Yanagihara (The People in the Trees, 2013) takes the still-bold leap of writing about characters who don’t share her background; in addition to being male, JB is African-American, Malcolm has a black father and white mother, Willem is white, and “Jude’s race was undetermined”—deserted at birth, he was raised in a monastery and had an unspeakably traumatic childhood that’s revealed slowly over the course of the book. Two of them are gay, one straight and one bisexual. There isn’t a single significant female character, and for a long novel, there isn’t much plot. There aren’t even many markers of what’s happening in the outside world; Jude moves to a loft in SoHo as a young man, but we don’t see the neighborhood change from gritty artists’ enclave to glitzy tourist destination. What we get instead is an intensely interior look at the friends’ psyches and relationships, and it’s utterly enthralling. The four men think about work and creativity and success and failure; they cook for each other, compete with each other and jostle for each other’s affection. JB bases his entire artistic career on painting portraits of his friends, while Malcolm takes care of them by designing their apartments and houses. When Jude, as an adult, is adopted by his favorite Harvard law professor, his friends join him for Thanksgiving in Cambridge every year. And when Willem becomes a movie star, they all bask in his glow. Eventually, the tone darkens and the story narrows to focus on Jude as the pain of his past cuts deep into his carefully constructed life.  

The phrase “tour de force” could have been invented for this audacious novel.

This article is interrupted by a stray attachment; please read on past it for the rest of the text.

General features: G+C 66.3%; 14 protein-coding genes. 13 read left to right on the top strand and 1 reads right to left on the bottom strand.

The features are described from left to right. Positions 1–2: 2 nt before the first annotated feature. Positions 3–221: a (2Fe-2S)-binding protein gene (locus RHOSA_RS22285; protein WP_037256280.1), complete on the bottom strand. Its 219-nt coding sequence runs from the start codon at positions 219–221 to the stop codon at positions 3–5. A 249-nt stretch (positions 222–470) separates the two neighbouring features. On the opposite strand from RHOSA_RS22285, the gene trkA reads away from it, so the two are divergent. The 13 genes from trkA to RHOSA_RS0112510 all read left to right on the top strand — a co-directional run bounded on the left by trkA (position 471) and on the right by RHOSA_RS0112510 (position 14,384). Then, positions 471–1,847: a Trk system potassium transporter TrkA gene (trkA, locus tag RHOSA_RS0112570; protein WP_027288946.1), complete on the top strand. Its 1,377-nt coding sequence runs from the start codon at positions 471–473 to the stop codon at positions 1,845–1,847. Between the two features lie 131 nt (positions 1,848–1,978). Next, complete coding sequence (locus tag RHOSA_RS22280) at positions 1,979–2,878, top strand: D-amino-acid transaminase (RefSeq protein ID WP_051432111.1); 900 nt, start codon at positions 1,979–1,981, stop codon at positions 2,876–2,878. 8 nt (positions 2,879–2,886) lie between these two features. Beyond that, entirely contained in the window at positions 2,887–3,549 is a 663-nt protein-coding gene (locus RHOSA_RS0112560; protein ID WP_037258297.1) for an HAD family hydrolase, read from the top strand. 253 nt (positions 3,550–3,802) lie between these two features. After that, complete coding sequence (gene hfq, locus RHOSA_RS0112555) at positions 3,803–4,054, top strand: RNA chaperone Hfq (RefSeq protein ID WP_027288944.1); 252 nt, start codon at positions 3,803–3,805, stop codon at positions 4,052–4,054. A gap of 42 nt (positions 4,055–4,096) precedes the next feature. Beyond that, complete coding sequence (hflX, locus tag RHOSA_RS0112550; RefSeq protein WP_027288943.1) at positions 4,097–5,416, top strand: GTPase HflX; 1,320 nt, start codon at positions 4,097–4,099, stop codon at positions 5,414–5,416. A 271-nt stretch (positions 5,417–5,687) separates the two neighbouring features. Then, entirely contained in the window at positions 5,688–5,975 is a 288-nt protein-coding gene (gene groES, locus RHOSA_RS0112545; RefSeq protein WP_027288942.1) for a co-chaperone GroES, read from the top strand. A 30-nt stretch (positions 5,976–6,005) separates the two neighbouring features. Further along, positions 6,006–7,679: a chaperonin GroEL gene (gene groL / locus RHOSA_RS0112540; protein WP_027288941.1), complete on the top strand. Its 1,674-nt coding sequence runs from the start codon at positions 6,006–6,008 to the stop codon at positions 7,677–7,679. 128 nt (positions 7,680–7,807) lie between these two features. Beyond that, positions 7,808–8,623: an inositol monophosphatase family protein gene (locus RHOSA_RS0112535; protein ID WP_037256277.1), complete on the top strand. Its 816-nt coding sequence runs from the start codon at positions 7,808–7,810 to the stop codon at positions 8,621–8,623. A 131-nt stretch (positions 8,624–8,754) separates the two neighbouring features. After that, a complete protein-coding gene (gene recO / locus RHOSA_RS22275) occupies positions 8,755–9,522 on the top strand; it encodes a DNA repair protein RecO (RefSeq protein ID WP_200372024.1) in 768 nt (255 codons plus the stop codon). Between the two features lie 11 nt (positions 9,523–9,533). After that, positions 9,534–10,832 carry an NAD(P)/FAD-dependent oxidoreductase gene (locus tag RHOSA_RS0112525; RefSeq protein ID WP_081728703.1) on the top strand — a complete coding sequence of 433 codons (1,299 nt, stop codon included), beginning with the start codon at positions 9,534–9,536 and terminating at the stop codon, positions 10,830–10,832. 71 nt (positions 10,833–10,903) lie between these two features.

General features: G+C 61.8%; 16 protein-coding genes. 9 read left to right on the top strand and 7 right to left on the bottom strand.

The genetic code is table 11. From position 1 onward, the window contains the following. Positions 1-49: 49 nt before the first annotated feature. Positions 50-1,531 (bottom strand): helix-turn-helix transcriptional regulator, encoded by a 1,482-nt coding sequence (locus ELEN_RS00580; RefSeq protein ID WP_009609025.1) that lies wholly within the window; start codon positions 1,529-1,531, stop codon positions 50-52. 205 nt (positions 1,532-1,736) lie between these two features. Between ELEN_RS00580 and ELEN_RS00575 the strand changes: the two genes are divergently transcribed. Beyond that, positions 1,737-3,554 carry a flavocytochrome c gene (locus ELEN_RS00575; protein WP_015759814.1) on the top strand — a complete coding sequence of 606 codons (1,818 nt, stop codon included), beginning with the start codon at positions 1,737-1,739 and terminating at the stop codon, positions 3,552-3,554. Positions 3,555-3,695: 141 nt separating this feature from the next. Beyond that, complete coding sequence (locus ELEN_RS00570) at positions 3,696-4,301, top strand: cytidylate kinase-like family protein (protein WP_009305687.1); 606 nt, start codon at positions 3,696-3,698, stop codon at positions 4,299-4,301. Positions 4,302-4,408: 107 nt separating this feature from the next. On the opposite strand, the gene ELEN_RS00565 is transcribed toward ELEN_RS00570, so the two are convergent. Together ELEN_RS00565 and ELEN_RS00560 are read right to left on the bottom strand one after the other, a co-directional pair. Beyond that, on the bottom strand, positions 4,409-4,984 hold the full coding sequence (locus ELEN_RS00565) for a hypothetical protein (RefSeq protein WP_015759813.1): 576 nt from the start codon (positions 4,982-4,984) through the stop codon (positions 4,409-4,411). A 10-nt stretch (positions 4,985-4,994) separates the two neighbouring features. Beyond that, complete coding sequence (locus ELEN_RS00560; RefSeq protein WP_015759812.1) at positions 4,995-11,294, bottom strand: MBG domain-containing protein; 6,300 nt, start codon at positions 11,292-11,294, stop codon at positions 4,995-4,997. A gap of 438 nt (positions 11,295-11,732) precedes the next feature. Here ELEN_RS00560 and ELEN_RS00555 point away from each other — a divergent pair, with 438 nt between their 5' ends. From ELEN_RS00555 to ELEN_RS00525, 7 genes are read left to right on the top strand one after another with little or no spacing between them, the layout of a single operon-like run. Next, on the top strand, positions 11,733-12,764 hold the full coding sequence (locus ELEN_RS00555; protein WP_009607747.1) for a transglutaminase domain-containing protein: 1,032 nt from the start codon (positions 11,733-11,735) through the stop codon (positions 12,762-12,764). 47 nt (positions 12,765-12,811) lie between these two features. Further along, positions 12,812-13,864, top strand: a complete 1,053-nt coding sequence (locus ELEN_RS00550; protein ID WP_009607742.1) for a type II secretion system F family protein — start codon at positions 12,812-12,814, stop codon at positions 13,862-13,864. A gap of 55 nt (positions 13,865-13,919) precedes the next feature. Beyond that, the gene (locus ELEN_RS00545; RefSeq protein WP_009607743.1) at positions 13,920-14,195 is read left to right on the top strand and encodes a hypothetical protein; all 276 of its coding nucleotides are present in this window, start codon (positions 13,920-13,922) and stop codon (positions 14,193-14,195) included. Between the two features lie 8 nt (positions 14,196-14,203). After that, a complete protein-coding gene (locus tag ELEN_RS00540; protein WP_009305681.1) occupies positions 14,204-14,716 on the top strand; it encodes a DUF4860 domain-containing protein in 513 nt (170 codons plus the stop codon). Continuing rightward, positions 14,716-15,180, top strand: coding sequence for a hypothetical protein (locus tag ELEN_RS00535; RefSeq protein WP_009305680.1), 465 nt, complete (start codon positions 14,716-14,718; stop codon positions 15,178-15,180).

Pub Date: March 10, 2015

ISBN: 978-0-385-53925-8

Page Count: 720

Publisher: Doubleday

Review Posted Online: Dec. 21, 2014

Kirkus Reviews Issue: Jan. 1, 2015

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TO KILL A MOCKINGBIRD

A first novel, this is also a first person account of Scout's (Jean Louise) recall of the years that led to the ending of a mystery, the breaking of her brother Jem's elbow, the death of her father's enemy — and the close of childhood years. A widower, Atticus raises his children with legal dispassion and paternal intelligence, and is ably abetted by Calpurnia, the colored cook, while the Alabama town of Maycomb, in the 1930's, remains aloof to their divergence from its tribal patterns. Scout and Jem, with their summer-time companion, Dill, find their paths free from interference — but not from dangers; their curiosity about the imprisoned Boo, whose miserable past is incorporated in their play, results in a tentative friendliness; their fears of Atticus' lack of distinction is dissipated when he shoots a mad dog; his defense of a Negro accused of raping a white girl, Mayella Ewell, is followed with avid interest and turns the rabble whites against him. Scout is the means of averting an attack on Atticus but when he loses the case it is Boo who saves Jem and Scout by killing Mayella's father when he attempts to murder them. The shadows of a beginning for black-white understanding, the persistent fight that Scout carries on against school, Jem's emergence into adulthood, Calpurnia's quiet power, and all the incidents touching on the children's "growing outward" have an attractive starchiness that keeps this southern picture pert and provocative. There is much advance interest in this book; it has been selected by the Literary Guild and Reader's Digest; it should win many friends.

Pub Date: July 11, 1960

ISBN: 0060935464

Page Count: 323

Publisher: Lippincott

Review Posted Online: Oct. 7, 2011

Kirkus Reviews Issue: July 1, 1960